United States District Court, D. Kansas
MEMORANDUM AND ORDER
Thomas Marten, United States District Court Judge
Quinn Crookston filed this action against his former
employer, defendant Doctor's, Inc.
(“Doctor's”), and its owner, defendant Bruce
Doctor. Plaintiff alleges that defendants failed to pay
overtime wages in violation of the Fair Labor Standards Act
(“FLSA”), and retaliated against him by
terminating his employment after he informed defendants that
he had contacted the United States Department of Labor
(“DOL”). This matter is before the court on
defendants' motion for summary judgment (Dkt. 32). For
the reasons provided below, the court denies defendants'
motion as to plaintiff's FLSA claims.
court finds the following facts to be uncontroverted for
purposes of summary judgment.
is a lawn service company based in Stilwell, Kansas, and
operates throughout the Kansas City metropolitan area.
Plaintiff was employed with Doctor's as an irrigation
technician. His job consisted of installing and repairing
lawn sprinkler systems for Doctor's residential and
commercial clients. Plaintiff's duties included driving
and transporting Doctor's equipment on a truck and/or
trailer to various job sites in Kansas and Missouri using
public highways and roads.
regularly worked more than 40 hours a week. Defendants did
not pay plaintiff one and a half times his regular pay rate
for all work performed in excess of 40 hours during these
November 2015, plaintiff contacted the DOL and complained
about defendants' failure to pay overtime wages. On
December 9, 2015, plaintiff informed his supervisor, Mr. Dan
Knapp, about his complaint. Later that same day, Mr. Knapp
called plaintiff into his office and fired him. Mr. Knapp
told plaintiff that it was Bruce Doctor's decision, and
that “Bruce says he's looked into it, and he thinks
he's exempt [from paying overtime wages].” (Dkt. 1,
facts will be related, as necessary, in connection with the
court's analysis of defendant's motion.
Summary Judgment Standards.
judgment is appropriate if the moving party demonstrates that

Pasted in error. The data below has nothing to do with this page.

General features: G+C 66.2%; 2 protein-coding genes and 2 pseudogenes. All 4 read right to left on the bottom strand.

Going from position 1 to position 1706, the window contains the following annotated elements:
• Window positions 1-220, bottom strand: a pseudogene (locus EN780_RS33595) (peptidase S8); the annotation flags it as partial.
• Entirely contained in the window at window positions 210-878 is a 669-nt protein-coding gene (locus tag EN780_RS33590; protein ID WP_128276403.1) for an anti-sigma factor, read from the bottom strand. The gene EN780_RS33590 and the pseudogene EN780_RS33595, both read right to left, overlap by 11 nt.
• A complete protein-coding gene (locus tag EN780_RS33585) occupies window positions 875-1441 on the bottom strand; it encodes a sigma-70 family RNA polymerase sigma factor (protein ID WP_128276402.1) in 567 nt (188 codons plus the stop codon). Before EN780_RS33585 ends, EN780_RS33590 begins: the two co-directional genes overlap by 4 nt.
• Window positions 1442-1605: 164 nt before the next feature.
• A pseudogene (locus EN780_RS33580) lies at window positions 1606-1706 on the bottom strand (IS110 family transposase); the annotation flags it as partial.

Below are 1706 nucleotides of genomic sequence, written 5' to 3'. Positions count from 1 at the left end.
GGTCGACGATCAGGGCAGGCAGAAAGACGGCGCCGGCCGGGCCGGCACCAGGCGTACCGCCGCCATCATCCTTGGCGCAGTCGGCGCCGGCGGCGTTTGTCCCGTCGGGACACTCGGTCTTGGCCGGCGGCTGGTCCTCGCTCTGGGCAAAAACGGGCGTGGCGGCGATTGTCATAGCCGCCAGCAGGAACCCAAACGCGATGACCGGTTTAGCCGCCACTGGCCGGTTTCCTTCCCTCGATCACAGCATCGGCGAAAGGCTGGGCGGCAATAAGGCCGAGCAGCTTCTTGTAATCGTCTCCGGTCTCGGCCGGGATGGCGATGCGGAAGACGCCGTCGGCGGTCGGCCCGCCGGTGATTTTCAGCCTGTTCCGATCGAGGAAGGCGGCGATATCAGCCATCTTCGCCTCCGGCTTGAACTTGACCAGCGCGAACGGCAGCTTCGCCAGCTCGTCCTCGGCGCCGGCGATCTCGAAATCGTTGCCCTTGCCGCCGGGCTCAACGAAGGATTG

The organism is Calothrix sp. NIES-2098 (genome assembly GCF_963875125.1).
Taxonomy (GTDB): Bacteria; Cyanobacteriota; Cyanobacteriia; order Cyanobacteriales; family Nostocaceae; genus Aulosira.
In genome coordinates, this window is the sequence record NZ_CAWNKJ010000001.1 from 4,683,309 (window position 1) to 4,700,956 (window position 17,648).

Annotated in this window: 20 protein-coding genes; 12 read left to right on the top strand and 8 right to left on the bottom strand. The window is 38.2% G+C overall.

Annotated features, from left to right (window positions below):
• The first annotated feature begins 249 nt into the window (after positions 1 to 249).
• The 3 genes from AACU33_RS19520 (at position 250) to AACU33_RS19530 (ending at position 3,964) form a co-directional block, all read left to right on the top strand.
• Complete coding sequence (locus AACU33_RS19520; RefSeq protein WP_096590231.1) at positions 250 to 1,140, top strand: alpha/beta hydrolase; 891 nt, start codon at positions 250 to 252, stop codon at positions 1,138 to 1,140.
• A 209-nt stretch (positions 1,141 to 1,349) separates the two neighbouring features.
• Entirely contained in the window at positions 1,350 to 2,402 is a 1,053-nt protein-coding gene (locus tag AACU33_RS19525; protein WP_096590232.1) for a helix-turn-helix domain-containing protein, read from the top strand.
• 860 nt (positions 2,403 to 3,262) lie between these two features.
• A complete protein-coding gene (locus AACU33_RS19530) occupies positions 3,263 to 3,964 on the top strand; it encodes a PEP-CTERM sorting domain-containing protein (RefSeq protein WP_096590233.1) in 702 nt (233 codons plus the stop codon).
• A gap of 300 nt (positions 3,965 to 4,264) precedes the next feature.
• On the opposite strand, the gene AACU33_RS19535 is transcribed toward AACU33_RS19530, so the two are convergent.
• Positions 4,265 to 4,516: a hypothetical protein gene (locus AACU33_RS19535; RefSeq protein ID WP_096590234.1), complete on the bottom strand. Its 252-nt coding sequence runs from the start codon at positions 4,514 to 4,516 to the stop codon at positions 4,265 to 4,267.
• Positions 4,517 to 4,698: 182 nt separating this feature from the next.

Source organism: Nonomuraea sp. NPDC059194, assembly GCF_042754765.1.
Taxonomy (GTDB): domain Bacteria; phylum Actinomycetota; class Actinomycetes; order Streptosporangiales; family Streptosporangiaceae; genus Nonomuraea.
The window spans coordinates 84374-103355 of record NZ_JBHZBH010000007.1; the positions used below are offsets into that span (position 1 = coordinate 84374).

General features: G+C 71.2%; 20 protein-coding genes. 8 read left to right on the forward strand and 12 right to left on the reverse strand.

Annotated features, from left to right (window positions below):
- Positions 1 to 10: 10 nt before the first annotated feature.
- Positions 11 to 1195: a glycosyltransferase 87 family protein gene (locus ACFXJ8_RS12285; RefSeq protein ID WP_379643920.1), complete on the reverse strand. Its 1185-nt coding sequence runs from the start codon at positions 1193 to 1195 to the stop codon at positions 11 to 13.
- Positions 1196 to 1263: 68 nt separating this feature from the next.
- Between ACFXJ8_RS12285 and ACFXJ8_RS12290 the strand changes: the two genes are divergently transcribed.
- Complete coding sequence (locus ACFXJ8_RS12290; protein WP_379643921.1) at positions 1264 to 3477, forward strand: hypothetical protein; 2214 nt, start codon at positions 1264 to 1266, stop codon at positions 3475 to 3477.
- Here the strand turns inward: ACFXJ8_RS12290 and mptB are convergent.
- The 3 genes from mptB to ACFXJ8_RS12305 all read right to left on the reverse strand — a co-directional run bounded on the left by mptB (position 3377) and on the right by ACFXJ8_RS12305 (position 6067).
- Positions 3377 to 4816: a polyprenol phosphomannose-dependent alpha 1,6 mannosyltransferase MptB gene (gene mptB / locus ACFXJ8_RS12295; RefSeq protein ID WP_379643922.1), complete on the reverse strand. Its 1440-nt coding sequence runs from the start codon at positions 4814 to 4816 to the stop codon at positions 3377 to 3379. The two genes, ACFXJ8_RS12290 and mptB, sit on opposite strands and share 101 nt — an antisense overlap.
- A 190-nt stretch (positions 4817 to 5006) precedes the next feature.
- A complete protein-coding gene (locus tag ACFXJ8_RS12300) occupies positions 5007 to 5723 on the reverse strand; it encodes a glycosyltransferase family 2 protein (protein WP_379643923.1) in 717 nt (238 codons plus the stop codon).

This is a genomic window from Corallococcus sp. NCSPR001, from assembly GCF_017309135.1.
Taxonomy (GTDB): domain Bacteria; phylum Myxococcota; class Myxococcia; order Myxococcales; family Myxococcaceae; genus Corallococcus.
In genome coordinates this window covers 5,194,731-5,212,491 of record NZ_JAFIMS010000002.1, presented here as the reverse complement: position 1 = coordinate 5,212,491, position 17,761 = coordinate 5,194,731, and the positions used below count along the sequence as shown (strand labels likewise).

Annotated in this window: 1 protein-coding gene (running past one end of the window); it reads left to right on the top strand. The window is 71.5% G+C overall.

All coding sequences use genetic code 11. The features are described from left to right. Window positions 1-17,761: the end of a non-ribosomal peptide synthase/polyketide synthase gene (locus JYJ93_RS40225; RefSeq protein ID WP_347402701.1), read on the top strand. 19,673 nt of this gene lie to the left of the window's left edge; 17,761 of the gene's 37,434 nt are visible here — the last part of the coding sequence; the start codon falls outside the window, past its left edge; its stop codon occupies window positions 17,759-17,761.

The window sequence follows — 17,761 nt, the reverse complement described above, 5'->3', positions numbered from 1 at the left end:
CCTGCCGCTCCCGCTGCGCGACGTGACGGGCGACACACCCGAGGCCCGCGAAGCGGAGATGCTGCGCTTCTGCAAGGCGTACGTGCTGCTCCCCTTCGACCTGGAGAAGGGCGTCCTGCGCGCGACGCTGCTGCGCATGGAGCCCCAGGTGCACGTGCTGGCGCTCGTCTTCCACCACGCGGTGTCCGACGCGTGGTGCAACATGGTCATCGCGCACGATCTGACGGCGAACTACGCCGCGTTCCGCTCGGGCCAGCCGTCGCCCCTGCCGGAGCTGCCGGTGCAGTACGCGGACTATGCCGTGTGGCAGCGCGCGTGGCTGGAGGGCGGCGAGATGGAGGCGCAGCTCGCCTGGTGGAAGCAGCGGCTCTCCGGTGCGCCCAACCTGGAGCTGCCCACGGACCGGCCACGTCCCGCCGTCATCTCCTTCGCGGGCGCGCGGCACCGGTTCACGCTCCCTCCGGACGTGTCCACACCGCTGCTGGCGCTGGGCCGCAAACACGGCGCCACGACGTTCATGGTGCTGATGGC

there is no genuine dispute as to any material fact, and the
movant is entitled to judgment as a matter of law.
Fed.R.Civ.P. 56(a). A fact is “material” when it
is essential to the claim, and the issues of fact are
“genuine” if the proffered evidence permits a
reasonable jury to decide the issue in either party's
favor. Haynes v. Level 3 Communs., 456 F.3d 1215,
1219 (10th Cir. 2006). The movant bears the initial burden of
proof and must show the lack of evidence on an essential
element of the claim. Thom v. Bristol-Myers Squibb
Co., 353 F.3d 848, 851 (10th Cir. 2004) (citing
Celotex Corp. v. Catrett, 477 U.S. 317, 322-23
(1986)). The nonmovant must then bring forth specific facts
showing a genuine issue for trial. Garrison v. Gambro,
Inc., 428 F.3d 933, 935 (10th Cir. 2005). The court
views all evidence and reasonable inferences in the light
most favorable to the non-moving party. LifeWise Master
Funding v. Telebank, 374 F.3d 917, 927 (10th Cir. 2004).
Plaintiff's FLSA claim.
claims that defendants violated the FLSA when it failed to
pay him time and a half for weeks he worked more than 40
hours. Subject to certain exemptions, the FLSA mandates that
employers provide overtime pay to employees who work longer
than forty hours in a week. 29 U.S.C. § 207(a).
argue that they exempt from the FLSA's overtime
requirements due to the Motor Carrier Act (“MCA”)
exemption, under 29 U.S.C. § 213(b)(1). “Once a
court finds the employer is eligible to claim the exemption,
the factfinder reviews the disputed facts to determine if the
exemption is met”-a fact-bound and case-specific
inquiry. Deherrera v. Decker Truck Line, Inc., 820
F.3d 1147, 1154 (10th Cir. 2016).